Education Growth Stages Strategy Success Stories

Raising capital? What you need to know, from an award-winning consultant who has been there, done that.

When it comes to raising capital, Florida SBDC at FIU consultant Ricardo Weisz has experience in the trenches on both sides of this entrepreneurial challenge.

While an executive at The Walt Disney Company, he launched operations in multiple countries, and over the years he has headed and or invested in various ventures with successful exits. He currently owns and runs Interim HealthCare, a healthcare franchised company that provides services for those aging in place. He was also an active early stage investor who has held a number of board positions and has served as an adviser and judge in many business competitions.

“I think I am unique among the [SBDC at FIU] consultants in that I run a small business myself, and so it gives me insight from both sides, being the consultant but also empathizing with the pains of running a business and understanding what the clients go through in their processes. It’s the same as I do with founders who are working on startups because I was also involved with so many startups myself throughout my career,” explains Weisz.

“If I have any success in terms of my relationship with clients, it’s that I can empathize because I’ve been in their shoes. When I talk to them, it’s from the heart, and they know that I’ve been there and done that, and that I speak from personal experience. It’s a different type of consulting relationship.”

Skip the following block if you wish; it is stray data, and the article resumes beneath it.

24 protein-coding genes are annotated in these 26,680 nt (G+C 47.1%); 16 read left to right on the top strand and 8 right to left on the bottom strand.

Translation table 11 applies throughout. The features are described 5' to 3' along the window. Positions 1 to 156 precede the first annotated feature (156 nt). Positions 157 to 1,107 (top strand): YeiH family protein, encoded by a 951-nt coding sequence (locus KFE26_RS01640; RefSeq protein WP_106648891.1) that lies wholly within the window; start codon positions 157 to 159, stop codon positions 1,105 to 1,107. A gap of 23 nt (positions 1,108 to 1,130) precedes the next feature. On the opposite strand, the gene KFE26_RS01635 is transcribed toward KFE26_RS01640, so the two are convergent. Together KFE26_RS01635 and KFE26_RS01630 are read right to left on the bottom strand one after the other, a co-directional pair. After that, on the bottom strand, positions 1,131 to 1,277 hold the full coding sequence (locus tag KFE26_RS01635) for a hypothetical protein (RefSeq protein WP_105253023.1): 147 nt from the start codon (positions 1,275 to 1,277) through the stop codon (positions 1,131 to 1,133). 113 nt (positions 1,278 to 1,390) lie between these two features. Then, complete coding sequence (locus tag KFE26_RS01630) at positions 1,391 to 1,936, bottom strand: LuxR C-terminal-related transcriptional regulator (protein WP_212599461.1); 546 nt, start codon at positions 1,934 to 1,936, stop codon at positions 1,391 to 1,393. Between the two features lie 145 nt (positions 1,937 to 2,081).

All this experience and expertise has served well the clients of Florida SBDC at FIU, the small business development center with FIU’s College of Business that provides no-cost consulting to small businesses in Miami-Dade and Monroe Counties. Weisz was one of the center’s first consultants, starting in 2014. Since then — and particularly since 2020 — Miami has seen many more VC and tech companies relocate here, and the center experienced an increase in entrepreneurs seeking assistance in his area. Indeed, since 2014, Weisz has helped entrepreneurs secure $25.88 million in capital. Of that, 38.1% or $9.87 million in capital came in during the last three years.

Award winner

It’s also why Florida SBDC at FIU named Weisz, an expert in raising equity capital, finance, marketing, startups, turnaround management, content, brand development, licensing and marketing, as its Consultant of the Year for 2023.

In addition to Weisz ramping up his capital assistance in the last three years, he has also built upon his strong foundation of VC/tech experience to also gain expertise in SBIR/STTR, including helping SBDC at FIU’s client, Aerosens, secure SBIR Phase I and Phase II grants from the Department of Defense in 2021 and 2022, in addition to investor funding.

“I think I’m a little bit of a jack of all trades. My focus has been on technology startups or startups that have that additional component that require equity investments from investors. It’s an area that I like and know,” explains Weisz. “But I also spend time with growth and marketing sometimes as the clients come to me, and I do co-consulting with other consultants, and that’s always a lot of fun.”

Raising capital is a challenge

To be sure, it’s a challenging time for companies raising capital. “We came out from the pandemic with euphoric perspectives on things, but things are not as bright as they were a few months ago. There are so many things going on in the world right now that are affecting and will continue to affect the economic perspective over the short few months moving forward.”